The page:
When I was a kid, I enjoyed creating mock horse races on the oval rug in my family’s living room. I would lay out a track using masking tape or a ball of yarn. Then, I would roll a set of dice and advance each “horse” – they were either coins or marbles. Getting lost in my fantasy world for hours at a time, I devised a complicated system of points and handicaps that resembled an actual racetrack - although my dog Sam never seemed interested in placing a wager.
Perhaps I should have gone into journalism, because the mainstream media, and especially the cable news networks, are obsessed with turning our elections into horse races. And they are living in at least as much of a fantasy world as I was.
Consider the election coverage I caught on CNN last Thursday. Three stories dominated the report: (1) Mitt Romney’s ridiculous statement that the $375,000 he earned last year from speaking engagements amounts to “not much.” (2) The revelation that Rick Santorum actually won the New Hampshire primary, coupled with Romney’s not-so-ridiculous statement that losing by 36 votes is a “virtual tie.” (3) The ongoing quest of Newt Gingrich to break the all-time record for hypocritical campaign accusations.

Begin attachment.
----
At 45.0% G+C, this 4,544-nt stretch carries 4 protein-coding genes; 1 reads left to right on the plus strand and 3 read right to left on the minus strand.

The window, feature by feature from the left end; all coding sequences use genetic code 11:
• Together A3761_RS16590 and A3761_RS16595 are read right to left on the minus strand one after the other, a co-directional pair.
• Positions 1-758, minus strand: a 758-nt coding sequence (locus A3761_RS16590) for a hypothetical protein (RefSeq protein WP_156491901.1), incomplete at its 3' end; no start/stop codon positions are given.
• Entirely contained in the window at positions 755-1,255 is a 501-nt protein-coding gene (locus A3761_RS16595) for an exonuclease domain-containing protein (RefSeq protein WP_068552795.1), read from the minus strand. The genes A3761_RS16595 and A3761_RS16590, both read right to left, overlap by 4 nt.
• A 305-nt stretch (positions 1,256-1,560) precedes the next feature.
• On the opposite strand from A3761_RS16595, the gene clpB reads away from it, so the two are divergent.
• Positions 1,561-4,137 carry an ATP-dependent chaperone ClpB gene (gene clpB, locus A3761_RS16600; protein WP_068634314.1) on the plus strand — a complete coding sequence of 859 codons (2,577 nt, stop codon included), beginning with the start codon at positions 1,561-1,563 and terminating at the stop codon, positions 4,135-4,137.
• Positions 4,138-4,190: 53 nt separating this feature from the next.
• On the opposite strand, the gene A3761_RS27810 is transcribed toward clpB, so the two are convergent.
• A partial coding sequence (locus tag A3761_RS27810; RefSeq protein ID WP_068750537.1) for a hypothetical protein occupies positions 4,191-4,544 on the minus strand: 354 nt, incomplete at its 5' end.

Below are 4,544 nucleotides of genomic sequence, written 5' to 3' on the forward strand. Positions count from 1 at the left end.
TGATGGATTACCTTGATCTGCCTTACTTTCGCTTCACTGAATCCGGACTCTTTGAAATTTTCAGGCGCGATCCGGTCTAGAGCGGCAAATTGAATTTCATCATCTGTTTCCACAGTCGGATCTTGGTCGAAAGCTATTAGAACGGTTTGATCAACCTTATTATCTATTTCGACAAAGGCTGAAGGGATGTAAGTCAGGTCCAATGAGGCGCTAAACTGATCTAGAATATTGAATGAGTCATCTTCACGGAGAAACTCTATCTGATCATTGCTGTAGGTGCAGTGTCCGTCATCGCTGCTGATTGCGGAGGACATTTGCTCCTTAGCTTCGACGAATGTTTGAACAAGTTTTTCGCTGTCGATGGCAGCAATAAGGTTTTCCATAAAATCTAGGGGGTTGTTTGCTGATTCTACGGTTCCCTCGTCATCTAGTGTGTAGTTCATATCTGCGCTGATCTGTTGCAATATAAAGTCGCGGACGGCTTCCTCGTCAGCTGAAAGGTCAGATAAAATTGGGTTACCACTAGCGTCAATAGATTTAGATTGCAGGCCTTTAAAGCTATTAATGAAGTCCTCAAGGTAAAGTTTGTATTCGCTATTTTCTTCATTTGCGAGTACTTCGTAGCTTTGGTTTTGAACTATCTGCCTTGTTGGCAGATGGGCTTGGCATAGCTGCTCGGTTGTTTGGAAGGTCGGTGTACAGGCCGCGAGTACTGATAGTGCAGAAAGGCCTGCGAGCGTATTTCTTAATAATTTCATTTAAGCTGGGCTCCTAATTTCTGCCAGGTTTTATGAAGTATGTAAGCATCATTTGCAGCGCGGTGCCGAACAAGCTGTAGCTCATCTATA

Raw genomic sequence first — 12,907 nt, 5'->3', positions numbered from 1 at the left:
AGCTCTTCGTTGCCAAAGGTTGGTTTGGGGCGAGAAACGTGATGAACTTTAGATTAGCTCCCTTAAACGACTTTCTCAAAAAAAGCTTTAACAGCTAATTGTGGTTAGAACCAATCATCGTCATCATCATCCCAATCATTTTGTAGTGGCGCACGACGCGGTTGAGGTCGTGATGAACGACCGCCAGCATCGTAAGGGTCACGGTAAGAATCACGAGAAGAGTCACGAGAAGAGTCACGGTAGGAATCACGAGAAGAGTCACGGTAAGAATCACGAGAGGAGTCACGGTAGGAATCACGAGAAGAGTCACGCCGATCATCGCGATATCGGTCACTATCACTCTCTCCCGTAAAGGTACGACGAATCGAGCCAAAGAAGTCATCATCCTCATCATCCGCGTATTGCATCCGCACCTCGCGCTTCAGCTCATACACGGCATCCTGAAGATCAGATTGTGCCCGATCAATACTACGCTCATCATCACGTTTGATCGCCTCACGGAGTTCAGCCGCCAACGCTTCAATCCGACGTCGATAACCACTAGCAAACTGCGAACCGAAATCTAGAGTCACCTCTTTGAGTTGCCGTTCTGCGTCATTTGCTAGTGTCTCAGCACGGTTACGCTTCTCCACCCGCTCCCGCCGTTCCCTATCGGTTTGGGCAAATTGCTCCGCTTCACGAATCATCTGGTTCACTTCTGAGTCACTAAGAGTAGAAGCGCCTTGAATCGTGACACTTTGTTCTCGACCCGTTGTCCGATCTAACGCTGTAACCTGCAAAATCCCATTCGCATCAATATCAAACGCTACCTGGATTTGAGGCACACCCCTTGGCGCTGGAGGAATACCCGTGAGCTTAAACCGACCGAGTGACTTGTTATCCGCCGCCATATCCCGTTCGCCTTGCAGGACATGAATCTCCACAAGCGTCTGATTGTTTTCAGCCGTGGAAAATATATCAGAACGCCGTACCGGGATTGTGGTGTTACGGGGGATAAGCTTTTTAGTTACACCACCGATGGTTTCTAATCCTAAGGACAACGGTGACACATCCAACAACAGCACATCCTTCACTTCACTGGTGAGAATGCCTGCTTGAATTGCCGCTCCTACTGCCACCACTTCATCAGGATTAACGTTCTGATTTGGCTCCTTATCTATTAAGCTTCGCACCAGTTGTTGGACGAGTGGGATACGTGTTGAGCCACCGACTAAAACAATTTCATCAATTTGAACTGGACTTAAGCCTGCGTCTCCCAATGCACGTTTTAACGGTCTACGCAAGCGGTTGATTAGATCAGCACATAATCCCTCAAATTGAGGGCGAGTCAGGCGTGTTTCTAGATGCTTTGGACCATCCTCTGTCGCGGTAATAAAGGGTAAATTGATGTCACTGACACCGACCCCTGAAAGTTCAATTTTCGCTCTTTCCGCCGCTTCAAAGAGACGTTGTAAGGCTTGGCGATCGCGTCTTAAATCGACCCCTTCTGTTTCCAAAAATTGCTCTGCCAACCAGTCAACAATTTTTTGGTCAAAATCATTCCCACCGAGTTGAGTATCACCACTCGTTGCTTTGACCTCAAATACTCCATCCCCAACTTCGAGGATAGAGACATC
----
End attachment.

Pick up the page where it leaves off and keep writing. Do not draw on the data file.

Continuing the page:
All of these are interesting, seemingly important stories to cover. Each has the potential to help decide who will be the Republican nominee. And each can be broken
down into a snappy five-second soundbite that can be repeated at the watercooler.
But here’s the rub: None of these stories explain the substantive differences of policy and ideology that should be the determining factor in how votes are cast. None of them tell us anything about who would be a better president. They’re all about the spectacle of the horse race, the child-like obsession with polls and gaffes that has nothing to do with the immense challenges facing our nation and our broken political system. If we can’t learn to see beyond this spectacle, we are in danger of losing not just the race, but also all our coins and marbles.
Tomorrow, in part 2 of “Beyond the Horse Race,” I’ll describe the issues that, in my opinion, are most critical for the 2012 election - and how the horse race distorts or ignores them.